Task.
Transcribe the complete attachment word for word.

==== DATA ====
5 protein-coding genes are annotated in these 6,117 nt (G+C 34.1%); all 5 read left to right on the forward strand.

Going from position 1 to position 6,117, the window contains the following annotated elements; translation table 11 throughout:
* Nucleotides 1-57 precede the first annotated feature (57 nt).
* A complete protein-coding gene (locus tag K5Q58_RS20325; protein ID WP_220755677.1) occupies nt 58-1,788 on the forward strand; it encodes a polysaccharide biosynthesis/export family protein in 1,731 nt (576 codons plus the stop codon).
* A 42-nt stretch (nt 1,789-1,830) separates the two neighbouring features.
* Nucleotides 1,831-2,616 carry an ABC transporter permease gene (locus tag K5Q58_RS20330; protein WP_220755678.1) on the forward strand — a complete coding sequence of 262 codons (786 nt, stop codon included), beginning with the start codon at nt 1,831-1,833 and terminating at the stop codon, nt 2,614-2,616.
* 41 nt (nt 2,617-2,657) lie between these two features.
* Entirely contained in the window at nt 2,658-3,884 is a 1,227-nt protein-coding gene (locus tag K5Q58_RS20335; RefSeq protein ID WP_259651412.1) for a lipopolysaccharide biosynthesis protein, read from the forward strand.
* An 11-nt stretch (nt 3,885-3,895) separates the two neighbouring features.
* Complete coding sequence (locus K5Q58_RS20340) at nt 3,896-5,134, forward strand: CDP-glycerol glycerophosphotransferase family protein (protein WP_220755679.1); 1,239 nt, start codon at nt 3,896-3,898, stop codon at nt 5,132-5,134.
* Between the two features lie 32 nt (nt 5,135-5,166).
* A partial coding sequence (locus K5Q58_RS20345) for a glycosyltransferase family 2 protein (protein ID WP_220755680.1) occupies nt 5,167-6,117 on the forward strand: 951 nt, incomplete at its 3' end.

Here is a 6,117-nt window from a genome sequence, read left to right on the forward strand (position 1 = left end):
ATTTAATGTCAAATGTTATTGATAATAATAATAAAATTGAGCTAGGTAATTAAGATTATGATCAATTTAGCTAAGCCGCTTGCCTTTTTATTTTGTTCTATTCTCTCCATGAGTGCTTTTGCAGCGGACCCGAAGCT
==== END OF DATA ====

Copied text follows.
5 protein-coding genes are annotated in these 6,117 nt (G+C 34.1%); all 5 read left to right on the forward strand.

Going from position 1 to position 6,117, the window contains the following annotated elements; translation table 11 throughout:
* Nucleotides 1-57 precede the first annotated feature (57 nt).
* A complete protein-coding gene (locus tag K5Q58_RS20325; protein ID WP_220755677.1) occupies nt 58-1,788 on the forward strand; it encodes a polysaccharide biosynthesis/export family protein in 1,731 nt (576 codons plus the stop codon).
* A 42-nt stretch (nt 1,789-1,830) separates the two neighbouring features.
* Nucleotides 1,831-2,616 carry an ABC transporter permease gene (locus tag K5Q58_RS20330; protein WP_220755678.1) on the forward strand — a complete coding sequence of 262 codons (786 nt, stop codon included), beginning with the start codon at nt 1,831-1,833 and terminating at the stop codon, nt 2,614-2,616.
* 41 nt (nt 2,617-2,657) lie between these two features.
* Entirely contained in the window at nt 2,658-3,884 is a 1,227-nt protein-coding gene (locus tag K5Q58_RS20335; RefSeq protein ID WP_259651412.1) for a lipopolysaccharide biosynthesis protein, read from the forward strand.
* An 11-nt stretch (nt 3,885-3,895) separates the two neighbouring features.
* Complete coding sequence (locus K5Q58_RS20340) at nt 3,896-5,134, forward strand: CDP-glycerol glycerophosphotransferase family protein (protein WP_220755679.1); 1,239 nt, start codon at nt 3,896-3,898, stop codon at nt 5,132-5,134.
* Between the two features lie 32 nt (nt 5,135-5,166).
* A partial coding sequence (locus K5Q58_RS20345) for a glycosyltransferase family 2 protein (protein ID WP_220755680.1) occupies nt 5,167-6,117 on the forward strand: 951 nt, incomplete at its 3' end.

Here is a 6,117-nt window from a genome sequence, read left to right on the forward strand (position 1 = left end):
ATTTAATGTCAAATGTTATTGATAATAATAATAAAATTGAGCTAGGTAATTAAGATTATGATCAATTTAGCTAAGCCGCTTGCCTTTTTATTTTGTTCTATTCTCTCCATGAGTGCTTTTGCAGCGGACCCGAAGCT